Home Assistant is an open-source smart home platform that focuses on providing local control and privacy to its users. It can run off a Raspberry Pi or even a local server.
They also have a subscription service for access to additional features such as support for Alexa and Google Assistant, which is managed by a company called 'Nabu Casa'.
In a blog last week, Paulus announced a new open-source project that aims to offer a voice assistant without an active internet connection or any other big tech voice assistants.
So, an open-source challenger to Google, Alexa, and Siri? 😲
Let's see what this is all about, then.
What is it?: This will be a part of the Home Assistant application and will offer the ability to run voice commands locally to control the connected smart devices.
Paulus also asserts that their most important priority is to support different languages, he says:
People need to be able to speak in their own language, as that is the most accessible and only acceptable language for a voice assistant for the smart home.
To fuel this endeavor, the creator of Rhasspy, Mike Hansen, has been roped in to make this possible.
For those of you who don't know, Rhasspy is another open-source software that specializes in providing a fully offline voice assistant that is backed by its community of users.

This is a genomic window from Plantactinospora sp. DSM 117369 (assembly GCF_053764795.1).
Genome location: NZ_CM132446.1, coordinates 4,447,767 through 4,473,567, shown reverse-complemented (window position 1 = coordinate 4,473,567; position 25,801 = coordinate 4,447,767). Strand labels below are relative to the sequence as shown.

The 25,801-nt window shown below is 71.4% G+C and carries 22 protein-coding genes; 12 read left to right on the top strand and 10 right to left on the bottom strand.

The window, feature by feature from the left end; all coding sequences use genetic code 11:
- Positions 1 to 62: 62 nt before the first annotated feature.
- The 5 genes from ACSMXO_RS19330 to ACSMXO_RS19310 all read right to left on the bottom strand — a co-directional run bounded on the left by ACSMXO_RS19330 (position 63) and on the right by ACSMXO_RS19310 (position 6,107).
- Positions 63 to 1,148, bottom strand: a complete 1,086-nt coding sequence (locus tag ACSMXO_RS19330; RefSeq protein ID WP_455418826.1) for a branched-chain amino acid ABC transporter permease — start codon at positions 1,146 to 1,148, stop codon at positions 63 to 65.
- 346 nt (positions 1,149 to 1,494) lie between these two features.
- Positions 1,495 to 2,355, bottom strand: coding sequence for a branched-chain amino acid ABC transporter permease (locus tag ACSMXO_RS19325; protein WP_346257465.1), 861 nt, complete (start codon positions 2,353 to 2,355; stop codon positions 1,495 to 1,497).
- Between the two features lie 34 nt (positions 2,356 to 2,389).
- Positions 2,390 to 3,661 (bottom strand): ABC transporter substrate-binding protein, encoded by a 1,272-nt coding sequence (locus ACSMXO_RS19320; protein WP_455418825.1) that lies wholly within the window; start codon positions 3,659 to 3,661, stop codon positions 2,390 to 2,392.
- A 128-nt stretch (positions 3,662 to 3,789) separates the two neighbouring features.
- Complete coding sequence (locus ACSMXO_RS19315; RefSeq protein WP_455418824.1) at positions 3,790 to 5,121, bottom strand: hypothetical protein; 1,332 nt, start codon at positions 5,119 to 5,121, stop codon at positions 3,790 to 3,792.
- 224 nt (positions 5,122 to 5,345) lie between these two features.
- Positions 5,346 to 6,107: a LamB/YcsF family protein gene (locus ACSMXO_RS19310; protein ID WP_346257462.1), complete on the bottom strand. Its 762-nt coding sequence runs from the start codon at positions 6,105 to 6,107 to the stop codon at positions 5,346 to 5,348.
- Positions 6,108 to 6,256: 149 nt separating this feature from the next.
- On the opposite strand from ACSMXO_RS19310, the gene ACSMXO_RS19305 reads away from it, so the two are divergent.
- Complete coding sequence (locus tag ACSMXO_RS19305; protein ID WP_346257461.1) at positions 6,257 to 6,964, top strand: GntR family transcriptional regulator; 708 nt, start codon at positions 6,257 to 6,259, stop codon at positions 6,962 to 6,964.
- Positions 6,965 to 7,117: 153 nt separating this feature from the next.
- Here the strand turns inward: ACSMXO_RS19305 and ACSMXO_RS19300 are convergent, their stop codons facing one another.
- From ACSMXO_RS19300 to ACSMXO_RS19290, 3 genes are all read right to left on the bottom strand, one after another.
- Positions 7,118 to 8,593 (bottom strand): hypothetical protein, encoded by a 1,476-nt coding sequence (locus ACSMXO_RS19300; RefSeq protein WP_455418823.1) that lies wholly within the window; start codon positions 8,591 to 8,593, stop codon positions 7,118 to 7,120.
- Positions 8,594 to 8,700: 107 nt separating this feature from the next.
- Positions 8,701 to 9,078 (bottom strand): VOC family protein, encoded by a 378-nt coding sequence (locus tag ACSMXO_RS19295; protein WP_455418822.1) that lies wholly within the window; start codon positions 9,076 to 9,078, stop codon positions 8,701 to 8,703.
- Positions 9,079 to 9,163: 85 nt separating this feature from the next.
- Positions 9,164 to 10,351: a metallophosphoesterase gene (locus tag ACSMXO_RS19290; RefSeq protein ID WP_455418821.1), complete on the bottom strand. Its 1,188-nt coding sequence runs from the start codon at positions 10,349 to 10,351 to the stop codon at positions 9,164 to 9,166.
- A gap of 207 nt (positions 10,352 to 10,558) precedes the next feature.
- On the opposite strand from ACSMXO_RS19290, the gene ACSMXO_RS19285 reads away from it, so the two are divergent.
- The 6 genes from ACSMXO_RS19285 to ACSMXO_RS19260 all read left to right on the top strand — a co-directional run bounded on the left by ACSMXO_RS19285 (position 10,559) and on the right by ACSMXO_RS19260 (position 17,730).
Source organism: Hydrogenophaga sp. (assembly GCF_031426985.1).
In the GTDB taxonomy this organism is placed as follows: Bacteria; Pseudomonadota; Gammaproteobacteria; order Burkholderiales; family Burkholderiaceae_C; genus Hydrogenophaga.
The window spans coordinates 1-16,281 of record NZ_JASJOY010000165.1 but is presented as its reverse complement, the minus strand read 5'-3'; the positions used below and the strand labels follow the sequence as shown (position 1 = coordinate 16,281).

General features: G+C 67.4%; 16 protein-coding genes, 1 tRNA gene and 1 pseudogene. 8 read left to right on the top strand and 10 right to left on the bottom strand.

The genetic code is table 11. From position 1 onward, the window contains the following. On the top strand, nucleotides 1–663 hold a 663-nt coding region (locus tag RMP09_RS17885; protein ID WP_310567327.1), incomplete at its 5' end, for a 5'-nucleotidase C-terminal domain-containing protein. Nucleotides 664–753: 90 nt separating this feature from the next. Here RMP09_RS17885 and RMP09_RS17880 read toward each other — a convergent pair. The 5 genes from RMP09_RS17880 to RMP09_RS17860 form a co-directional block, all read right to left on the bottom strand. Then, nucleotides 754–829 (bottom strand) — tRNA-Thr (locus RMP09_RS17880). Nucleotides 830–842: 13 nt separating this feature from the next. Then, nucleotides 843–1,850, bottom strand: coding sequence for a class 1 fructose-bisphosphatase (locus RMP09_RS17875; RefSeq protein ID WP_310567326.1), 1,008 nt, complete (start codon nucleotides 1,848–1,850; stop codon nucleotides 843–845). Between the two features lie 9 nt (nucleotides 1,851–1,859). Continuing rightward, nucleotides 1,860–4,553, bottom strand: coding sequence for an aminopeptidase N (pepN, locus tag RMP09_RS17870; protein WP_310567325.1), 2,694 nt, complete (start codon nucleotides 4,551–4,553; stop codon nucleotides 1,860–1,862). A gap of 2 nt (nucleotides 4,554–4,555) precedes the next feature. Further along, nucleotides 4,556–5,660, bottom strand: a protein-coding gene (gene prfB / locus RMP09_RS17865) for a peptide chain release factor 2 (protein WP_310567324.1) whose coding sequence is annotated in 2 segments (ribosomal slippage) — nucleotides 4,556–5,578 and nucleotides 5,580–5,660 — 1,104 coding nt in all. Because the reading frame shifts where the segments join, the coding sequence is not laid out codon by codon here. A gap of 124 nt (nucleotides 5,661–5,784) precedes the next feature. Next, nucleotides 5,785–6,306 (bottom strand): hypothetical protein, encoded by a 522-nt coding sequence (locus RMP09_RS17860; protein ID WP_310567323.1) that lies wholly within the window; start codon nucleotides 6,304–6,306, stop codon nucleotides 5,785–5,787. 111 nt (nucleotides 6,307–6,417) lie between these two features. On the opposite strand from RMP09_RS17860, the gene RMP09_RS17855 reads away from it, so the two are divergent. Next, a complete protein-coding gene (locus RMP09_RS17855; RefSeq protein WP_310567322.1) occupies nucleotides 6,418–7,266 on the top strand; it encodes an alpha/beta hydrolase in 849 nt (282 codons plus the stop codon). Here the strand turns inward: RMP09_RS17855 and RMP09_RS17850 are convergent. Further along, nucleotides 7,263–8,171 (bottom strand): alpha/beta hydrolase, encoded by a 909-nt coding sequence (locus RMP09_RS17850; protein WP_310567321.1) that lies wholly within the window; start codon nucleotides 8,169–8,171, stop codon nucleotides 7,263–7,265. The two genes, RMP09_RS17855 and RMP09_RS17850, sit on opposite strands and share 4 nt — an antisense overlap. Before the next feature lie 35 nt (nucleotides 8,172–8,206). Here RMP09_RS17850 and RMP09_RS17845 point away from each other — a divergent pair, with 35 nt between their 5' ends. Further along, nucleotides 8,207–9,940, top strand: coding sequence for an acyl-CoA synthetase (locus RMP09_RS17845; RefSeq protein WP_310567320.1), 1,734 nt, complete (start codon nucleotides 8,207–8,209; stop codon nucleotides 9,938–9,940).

If you ask me, I feel that this feature of Home Assistant will be powered by Rhasspy, which is a good thing.
Why reinvent something that already exists? It's better to improve upon it.
What to expect?: Initially, the voice assistant won't be able to do things you might expect. So, things like making a web search, making calls, playing voice games, etc., are a no-go.
What it will focus on instead are the basics of what a voice assistant should be; this was done to make sure that the work ahead of them was manageable.
They aim to start with a few actions and then build up language models around them.
In its current state, Home Assistant supports 62 different languages in its user interface. They plan to add support for all these languages with their voice assistant.
When to expect?: They have already started work on this by building a collection of intent matching sentences for every language.
What this means is that the community can contribute to the development of the voice assistant by adapting the commands for smart devices to their respective native languages.
They aim for a release sometime in 2023 and have mentioned that it will be the 'year of voice'.
I think an open-source voice assistant that works offline can be a very useful thing to have; it lets you be free of any tracking from big tech.
💬 With the added benefit of having a large community behind its development of it, what's not to like?